Job Hunting Mistakes New Grads Often Make
I often get calls from soon-to-be-college graduates wanting resumes. I also hear from parents and grandparents who want to give new resumes as graduation gifts.
While a professionally written resume can help, I want to share some thoughts with you about other things new grads should think about when looking for that first job.
- Don’t just look for jobs based on salary. Consider the money, yes, but more importantly, think about the job in longer terms. Will it give you opportunities to learn, hone your skills, use your education, and advance in your career or simply be a short-term thing (or even worse, a dead-end job)?
- Don’t be in a big hurry. Finding a job takes commitment. Invest the time and effort needed to research opportunities and make important decisions.
- Don’t put all your eggs in one basket. Remember, looking for jobs online is just one option (and maybe not even the best one). Get your resume to companies that haven’t advertised jobs. Network with friends, family, friends of family, professors, fellow students, and anyone else who might give you a lead on a great job. Don’t worry about “bothering” people; think about getting the job.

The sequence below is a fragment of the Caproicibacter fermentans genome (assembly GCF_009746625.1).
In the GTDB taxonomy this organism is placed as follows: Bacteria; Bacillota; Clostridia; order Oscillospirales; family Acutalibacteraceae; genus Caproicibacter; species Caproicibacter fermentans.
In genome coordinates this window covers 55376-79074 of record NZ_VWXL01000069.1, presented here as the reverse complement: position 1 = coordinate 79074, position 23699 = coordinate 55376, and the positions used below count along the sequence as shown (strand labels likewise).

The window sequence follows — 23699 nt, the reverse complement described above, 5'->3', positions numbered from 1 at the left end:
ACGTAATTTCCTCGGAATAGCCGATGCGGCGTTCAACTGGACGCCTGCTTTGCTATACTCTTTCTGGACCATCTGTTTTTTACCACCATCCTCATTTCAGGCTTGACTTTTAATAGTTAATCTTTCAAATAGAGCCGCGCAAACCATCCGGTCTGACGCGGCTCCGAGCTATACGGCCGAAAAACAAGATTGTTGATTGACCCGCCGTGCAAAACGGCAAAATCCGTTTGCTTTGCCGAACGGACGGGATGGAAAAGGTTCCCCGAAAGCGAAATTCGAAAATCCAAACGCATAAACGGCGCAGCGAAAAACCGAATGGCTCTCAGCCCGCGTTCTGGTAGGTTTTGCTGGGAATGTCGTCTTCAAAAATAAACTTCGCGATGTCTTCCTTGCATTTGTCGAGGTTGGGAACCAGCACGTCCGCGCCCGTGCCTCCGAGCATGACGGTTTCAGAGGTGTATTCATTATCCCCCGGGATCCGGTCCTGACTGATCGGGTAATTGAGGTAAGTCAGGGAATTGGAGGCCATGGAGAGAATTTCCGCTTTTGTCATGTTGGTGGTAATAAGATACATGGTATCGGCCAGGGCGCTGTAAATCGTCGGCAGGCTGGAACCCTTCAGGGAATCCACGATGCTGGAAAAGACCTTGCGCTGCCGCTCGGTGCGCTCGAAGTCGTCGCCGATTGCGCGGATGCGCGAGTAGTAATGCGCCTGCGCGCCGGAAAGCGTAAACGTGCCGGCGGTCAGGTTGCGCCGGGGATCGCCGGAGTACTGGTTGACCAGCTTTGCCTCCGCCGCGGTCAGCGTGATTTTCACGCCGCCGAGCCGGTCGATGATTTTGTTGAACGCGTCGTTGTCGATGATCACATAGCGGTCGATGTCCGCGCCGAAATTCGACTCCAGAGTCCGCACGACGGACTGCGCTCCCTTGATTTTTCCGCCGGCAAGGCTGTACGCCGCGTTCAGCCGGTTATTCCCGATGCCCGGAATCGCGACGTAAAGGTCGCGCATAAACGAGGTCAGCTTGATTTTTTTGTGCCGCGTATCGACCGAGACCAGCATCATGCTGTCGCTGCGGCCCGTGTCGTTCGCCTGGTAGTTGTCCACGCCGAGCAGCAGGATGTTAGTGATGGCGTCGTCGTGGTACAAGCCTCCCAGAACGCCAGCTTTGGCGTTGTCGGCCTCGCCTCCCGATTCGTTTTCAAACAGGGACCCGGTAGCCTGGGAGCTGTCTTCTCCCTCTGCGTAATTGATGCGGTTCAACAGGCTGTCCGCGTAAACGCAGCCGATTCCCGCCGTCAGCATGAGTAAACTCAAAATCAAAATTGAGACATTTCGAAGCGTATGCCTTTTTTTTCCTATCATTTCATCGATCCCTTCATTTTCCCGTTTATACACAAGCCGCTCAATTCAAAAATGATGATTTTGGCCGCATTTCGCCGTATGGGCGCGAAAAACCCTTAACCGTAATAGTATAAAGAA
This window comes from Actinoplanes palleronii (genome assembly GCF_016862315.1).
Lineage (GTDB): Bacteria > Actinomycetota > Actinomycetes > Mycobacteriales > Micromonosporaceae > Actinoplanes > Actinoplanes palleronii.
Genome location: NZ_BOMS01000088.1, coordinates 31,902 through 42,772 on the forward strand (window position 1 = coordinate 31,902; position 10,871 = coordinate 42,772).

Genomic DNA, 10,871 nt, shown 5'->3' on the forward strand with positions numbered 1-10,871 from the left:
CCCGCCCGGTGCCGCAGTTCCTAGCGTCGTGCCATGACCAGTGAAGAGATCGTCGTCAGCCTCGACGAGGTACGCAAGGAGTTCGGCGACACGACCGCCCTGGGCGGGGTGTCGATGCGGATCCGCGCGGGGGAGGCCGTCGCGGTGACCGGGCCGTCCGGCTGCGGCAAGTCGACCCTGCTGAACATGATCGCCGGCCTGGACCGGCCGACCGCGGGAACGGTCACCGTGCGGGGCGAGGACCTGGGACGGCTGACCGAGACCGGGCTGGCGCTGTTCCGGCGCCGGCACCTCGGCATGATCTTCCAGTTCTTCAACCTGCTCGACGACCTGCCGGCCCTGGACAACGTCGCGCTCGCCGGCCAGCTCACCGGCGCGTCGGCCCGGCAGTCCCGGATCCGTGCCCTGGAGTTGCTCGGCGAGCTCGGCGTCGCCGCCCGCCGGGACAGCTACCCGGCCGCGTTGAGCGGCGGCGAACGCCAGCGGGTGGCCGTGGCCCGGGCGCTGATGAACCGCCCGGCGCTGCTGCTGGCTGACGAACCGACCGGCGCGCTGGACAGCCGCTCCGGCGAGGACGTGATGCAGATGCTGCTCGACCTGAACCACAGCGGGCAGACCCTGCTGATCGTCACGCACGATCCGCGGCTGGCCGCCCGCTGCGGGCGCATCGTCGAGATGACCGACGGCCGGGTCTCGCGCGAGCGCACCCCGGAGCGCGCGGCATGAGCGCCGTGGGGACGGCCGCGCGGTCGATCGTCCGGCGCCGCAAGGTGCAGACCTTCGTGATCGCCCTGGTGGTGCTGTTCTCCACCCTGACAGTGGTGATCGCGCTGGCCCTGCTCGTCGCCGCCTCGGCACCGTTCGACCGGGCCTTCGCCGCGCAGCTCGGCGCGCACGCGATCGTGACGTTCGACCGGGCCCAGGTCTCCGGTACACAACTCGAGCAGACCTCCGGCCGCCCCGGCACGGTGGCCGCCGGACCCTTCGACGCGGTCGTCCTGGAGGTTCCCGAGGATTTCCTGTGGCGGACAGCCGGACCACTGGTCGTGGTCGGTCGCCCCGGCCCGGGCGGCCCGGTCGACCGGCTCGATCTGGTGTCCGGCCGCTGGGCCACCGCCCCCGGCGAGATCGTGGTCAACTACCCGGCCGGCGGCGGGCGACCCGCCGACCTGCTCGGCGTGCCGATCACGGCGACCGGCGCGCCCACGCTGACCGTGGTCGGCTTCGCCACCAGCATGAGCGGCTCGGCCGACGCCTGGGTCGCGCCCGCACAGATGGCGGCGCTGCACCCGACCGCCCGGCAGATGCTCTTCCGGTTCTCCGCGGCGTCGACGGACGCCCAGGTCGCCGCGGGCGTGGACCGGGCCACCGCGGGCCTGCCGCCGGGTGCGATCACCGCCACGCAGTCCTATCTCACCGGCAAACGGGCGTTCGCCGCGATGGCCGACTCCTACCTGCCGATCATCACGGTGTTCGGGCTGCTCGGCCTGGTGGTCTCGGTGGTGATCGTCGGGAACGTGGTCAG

- Don’t believe everything you read and hear from the news media and naysayers. It may be a tough job market but not an impossible one. There are jobs available if you look hard enough and in the right places. Don’t get discouraged; stay optimistic and committed to finding the job that’s right for you.
- Don’t mind starting at the bottom. Sure you have a college degree and, yes, it adds strength to your resume. But universities graduate tens of thousands of people every year, so having the degree doesn’t guarantee you’ll start at the top (or even close to the middle). It doesn’t even guarantee you’ll start at all. It’s just another tool in your job-search toolbox. And it takes a lot of them to build your career.
Sue Montgomery is founder and president of Resume Plus (www.resumeplus.com). She is a professional resume writer and career coach who markets people for the jobs they want. Contact Sue directly at 937-254-5627 or email firstname.lastname@example.org.